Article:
A collection of interviews with contemporary chess Grandmasters, done by Aaron and Claire Summerscale, along with annotations of the players' favorite games. Worth reading if you already know a bit about modern chess, though maybe not for the retail price.

(Trade Paperback: 144 pages, ISBN 1857442431
Published by Everyman Publishers, distributed in America by The Globe Pequot Press
Copyright 2001; $19.95 USD, £14.99 UK


The book's title is a bit delightfully misleading; instead of covering a single figure, Interview with a Grandmaster features conversations from nine different Grandmasters (well... somewhat; we'll deal with this later): from the rising prodigies, to those at the top of their game, to chessmen--and -women--who have mostly retired from professional competition. The list, in the order the book features them, is as follows:

  • Yasser Seirawan: This American player, the 1979 World Junior Champion, is as well-known for his chess skills as for his continuous dispute with FIDE (the Fédération Internationale des Éschecs, or the International Chess Federation) and, interestingly enough, for being named Cosmopolitan's Bachelor of the Month in September 1983. Seirawan is currently rated 2631, ranking 63rd in the world.
"We don't make sprinters run the 100 metres against a Ferrari!"
-Nigel Short, on computer chess
  • Joel Lautier: An up-and-coming Frenchman, this multi-talented Grandmaster is publicly set on becoming one of the world's top ten players. With a 2666 rating, Lautier is only 27 spots away from reaching this goal.
  • Sofia Polgar: The younger sister of female phenomenon Judit Polgar (currently ranked 7th among all players, male and female), Sofia has had a strong career of her own that she has mostly left behind for chess teaching and other endeavors. The only International Master of the interviewees (one step below Grandmaster), Sofia is still one of the twenty best female players in modern chess.
  • Julian Hodgson: The "Grandmaster of Disaster", Hodgson's unorthodox attacks and consummate skill have won him both many championships and considerable repute, despite being more of a self-professed 'chess hobbyist' than a professional player. His 2609 rating, 6th in England and 105th in the world, show that he takes the game much less lightly than he does himself.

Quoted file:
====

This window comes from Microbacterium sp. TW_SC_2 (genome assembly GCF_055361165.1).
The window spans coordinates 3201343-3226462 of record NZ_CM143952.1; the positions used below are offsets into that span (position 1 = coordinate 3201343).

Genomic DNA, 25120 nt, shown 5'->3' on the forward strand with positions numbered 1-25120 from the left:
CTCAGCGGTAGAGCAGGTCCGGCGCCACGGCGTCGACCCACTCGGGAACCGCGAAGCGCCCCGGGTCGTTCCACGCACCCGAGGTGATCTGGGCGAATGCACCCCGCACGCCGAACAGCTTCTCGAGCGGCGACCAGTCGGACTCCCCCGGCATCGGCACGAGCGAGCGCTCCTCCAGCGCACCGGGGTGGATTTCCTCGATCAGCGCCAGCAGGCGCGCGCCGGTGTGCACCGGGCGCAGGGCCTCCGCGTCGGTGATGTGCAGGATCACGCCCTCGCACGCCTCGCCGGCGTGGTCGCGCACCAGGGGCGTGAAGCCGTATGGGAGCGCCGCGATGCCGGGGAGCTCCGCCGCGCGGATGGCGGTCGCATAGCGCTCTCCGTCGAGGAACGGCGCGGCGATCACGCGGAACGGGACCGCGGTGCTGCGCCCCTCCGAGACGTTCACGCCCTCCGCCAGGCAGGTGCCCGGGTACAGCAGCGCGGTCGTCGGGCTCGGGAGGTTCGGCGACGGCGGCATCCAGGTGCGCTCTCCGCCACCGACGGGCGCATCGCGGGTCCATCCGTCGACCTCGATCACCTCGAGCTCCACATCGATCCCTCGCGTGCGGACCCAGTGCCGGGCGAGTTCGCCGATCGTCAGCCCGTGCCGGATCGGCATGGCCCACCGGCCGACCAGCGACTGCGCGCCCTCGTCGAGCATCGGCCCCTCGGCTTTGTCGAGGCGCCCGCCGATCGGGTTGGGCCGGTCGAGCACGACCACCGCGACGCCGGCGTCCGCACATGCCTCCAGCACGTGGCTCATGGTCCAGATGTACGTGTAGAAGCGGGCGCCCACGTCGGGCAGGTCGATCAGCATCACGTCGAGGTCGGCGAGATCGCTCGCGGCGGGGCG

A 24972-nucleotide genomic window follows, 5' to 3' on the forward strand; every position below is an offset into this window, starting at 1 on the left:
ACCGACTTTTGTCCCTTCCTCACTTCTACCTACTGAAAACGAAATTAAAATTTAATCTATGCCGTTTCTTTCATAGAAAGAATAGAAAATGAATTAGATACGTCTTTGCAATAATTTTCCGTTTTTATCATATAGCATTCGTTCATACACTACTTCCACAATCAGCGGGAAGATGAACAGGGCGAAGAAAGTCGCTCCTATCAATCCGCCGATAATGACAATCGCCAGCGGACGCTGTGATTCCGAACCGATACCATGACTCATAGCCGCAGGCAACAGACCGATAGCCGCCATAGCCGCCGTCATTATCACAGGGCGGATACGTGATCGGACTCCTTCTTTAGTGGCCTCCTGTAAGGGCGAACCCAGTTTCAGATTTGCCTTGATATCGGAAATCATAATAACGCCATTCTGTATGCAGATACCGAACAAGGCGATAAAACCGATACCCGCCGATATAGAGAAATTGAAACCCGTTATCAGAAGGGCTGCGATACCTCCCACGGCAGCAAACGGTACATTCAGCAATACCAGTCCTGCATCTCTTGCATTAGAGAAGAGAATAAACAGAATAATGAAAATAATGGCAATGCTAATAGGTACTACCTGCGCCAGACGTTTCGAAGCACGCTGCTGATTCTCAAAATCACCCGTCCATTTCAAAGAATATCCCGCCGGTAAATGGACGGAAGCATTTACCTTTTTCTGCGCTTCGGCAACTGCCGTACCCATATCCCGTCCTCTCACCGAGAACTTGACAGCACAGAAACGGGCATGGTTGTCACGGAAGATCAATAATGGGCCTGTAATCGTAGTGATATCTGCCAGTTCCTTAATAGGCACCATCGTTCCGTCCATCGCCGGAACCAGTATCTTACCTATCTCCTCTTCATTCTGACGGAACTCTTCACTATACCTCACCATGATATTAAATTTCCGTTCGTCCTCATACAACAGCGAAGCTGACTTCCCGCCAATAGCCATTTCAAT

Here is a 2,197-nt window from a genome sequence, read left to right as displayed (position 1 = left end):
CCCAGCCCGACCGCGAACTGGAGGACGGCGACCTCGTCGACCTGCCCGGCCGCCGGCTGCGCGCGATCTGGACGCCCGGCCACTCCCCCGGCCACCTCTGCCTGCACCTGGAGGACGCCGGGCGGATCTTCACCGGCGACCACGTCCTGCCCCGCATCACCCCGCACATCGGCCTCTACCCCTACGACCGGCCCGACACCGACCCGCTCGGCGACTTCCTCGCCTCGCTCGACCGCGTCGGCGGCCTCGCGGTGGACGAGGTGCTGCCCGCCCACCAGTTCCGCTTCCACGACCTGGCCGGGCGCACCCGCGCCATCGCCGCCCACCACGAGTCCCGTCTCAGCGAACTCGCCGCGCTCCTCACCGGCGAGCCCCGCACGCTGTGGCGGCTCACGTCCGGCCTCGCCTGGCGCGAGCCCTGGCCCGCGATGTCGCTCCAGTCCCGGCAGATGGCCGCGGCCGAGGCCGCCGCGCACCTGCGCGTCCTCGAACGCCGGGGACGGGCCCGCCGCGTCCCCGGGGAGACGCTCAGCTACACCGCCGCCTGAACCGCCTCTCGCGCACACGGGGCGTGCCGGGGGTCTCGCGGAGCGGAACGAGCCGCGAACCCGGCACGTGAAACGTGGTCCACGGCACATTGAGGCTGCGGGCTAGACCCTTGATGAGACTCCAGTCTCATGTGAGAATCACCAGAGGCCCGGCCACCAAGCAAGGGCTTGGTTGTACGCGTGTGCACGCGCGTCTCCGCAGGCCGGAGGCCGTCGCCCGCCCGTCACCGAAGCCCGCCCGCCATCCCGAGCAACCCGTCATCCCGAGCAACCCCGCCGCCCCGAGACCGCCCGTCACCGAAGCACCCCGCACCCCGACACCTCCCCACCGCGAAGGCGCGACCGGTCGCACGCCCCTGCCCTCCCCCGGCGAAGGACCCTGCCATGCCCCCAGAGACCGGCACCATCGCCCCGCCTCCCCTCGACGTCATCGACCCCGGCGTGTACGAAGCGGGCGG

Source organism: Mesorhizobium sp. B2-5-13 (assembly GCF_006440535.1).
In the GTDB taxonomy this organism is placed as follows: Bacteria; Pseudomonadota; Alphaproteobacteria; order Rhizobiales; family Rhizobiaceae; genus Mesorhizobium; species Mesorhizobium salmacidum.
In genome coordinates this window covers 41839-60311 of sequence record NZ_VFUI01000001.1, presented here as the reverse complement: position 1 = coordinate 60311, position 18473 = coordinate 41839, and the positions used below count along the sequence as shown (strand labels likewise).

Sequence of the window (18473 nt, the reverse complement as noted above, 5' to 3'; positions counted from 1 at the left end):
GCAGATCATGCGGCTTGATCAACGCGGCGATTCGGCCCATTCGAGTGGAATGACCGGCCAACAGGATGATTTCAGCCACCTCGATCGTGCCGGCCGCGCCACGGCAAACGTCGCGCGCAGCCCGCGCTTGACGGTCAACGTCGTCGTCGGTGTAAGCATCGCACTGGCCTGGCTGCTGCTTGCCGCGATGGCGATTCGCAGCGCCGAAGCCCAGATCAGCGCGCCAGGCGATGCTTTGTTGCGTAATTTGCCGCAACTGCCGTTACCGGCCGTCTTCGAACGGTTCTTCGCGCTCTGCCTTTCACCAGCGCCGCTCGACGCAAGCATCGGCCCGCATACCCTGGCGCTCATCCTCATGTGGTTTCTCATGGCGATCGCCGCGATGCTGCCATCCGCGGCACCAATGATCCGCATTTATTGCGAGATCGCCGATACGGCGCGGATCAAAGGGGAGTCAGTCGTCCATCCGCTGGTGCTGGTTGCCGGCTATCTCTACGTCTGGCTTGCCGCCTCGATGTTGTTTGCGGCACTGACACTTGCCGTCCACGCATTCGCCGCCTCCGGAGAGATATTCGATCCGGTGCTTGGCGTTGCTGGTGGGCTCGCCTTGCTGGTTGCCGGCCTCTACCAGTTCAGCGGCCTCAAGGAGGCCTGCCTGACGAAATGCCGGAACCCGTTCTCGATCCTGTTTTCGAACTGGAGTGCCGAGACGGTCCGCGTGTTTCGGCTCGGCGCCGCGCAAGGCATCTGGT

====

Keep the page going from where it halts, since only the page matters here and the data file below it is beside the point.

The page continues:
• Emil Sutovsky: Born in the same town as Garry Kasparov, Emil moved to Israel at a young age and went on to win the 2001 European Championship at the young age of 24. Sutovsky's rating is 2679, 26th in the world and the 3rd-highest for a player his age or younger.
  • Jonathan Rowson: Scotland's youngest Grandmaster, Rowson is also an Oxford graduate (with honors) and an accomplished chess author. Rowson currently has a 2558 rating and is ranked 246th.

Aaron and Claire Summerscale (mostly Claire) spent a good several months poring through chess databases and roaming the British and European chess tournaments, collecting the most popular questions that aspiring chessmen wanted to ask the elite. Fortunately, not every interviewee was asked the exact same set, but questions about computer chess, personal weaknesses, and what the grandmasters think we novices should study were common.

Two questions that all grandmasters (yes, and Sofia) were asked, though, were "What do you consider to be your best game?" and, following that, "What do you think is the best game ever played?" After each player's answer, of course, is a copy of the game in Simplified Algebraic Notation, annotated (I assume by Aaron, he being the actual Grandmaster between the co-authors), and sprinkled lightly with diagrams of actual and hypothetical positions. The book ends with a short, if fairly humorous and informative, collection of chess quotes, including Garry Kasparov's "Chess... is mental torture", Lord Byron's "Life is too short for chess", and, my personal favorite:

"There are two types of sacrifices--correct ones and mine"
-Mikhail Tal, former World Champion

The interviews themselves are a bit mixed in quality, but pretty good on the whole. Despite chessmasters known for being... less than stellar conversationalists, none of the interviewees are completely wooden, though a couple botch their fair share of questions. Emil Sutovsky and especially Jonathan Rowson shine in their dialogues. Claire is no pushover, either: she knows what to ask whom and when to push for more information on a subject. The interviews, on the whole, are pretty good, if not jaw-droppingly so.